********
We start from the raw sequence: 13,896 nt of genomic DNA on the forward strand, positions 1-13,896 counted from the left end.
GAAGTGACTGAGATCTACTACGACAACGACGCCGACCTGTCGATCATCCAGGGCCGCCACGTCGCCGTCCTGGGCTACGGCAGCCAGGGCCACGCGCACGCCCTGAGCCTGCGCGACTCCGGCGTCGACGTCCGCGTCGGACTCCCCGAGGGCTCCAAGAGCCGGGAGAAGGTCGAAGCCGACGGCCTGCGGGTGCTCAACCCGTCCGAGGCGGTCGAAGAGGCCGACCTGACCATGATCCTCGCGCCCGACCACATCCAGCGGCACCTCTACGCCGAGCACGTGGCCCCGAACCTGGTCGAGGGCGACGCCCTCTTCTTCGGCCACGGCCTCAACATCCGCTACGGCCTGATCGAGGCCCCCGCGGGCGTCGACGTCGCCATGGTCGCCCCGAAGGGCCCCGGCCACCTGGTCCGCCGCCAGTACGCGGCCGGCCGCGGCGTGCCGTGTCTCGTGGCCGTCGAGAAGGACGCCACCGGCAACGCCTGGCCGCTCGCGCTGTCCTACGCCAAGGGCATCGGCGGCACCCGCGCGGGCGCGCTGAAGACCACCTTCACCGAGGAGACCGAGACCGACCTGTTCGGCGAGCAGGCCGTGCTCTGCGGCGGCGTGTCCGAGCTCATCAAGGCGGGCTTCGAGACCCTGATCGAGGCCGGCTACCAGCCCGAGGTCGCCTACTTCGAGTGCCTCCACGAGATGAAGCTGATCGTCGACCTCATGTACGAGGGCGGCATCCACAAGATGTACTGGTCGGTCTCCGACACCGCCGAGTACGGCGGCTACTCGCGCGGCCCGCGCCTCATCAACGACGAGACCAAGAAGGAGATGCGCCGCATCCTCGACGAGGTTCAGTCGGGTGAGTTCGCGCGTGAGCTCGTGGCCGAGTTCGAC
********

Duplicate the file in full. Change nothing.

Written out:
We start from the raw sequence: 13,896 nt of genomic DNA on the forward strand, positions 1-13,896 counted from the left end.
GAAGTGACTGAGATCTACTACGACAACGACGCCGACCTGTCGATCATCCAGGGCCGCCACGTCGCCGTCCTGGGCTACGGCAGCCAGGGCCACGCGCACGCCCTGAGCCTGCGCGACTCCGGCGTCGACGTCCGCGTCGGACTCCCCGAGGGCTCCAAGAGCCGGGAGAAGGTCGAAGCCGACGGCCTGCGGGTGCTCAACCCGTCCGAGGCGGTCGAAGAGGCCGACCTGACCATGATCCTCGCGCCCGACCACATCCAGCGGCACCTCTACGCCGAGCACGTGGCCCCGAACCTGGTCGAGGGCGACGCCCTCTTCTTCGGCCACGGCCTCAACATCCGCTACGGCCTGATCGAGGCCCCCGCGGGCGTCGACGTCGCCATGGTCGCCCCGAAGGGCCCCGGCCACCTGGTCCGCCGCCAGTACGCGGCCGGCCGCGGCGTGCCGTGTCTCGTGGCCGTCGAGAAGGACGCCACCGGCAACGCCTGGCCGCTCGCGCTGTCCTACGCCAAGGGCATCGGCGGCACCCGCGCGGGCGCGCTGAAGACCACCTTCACCGAGGAGACCGAGACCGACCTGTTCGGCGAGCAGGCCGTGCTCTGCGGCGGCGTGTCCGAGCTCATCAAGGCGGGCTTCGAGACCCTGATCGAGGCCGGCTACCAGCCCGAGGTCGCCTACTTCGAGTGCCTCCACGAGATGAAGCTGATCGTCGACCTCATGTACGAGGGCGGCATCCACAAGATGTACTGGTCGGTCTCCGACACCGCCGAGTACGGCGGCTACTCGCGCGGCCCGCGCCTCATCAACGACGAGACCAAGAAGGAGATGCGCCGCATCCTCGACGAGGTTCAGTCGGGTGAGTTCGCGCGTGAGCTCGTGGCCGAGTTCGAC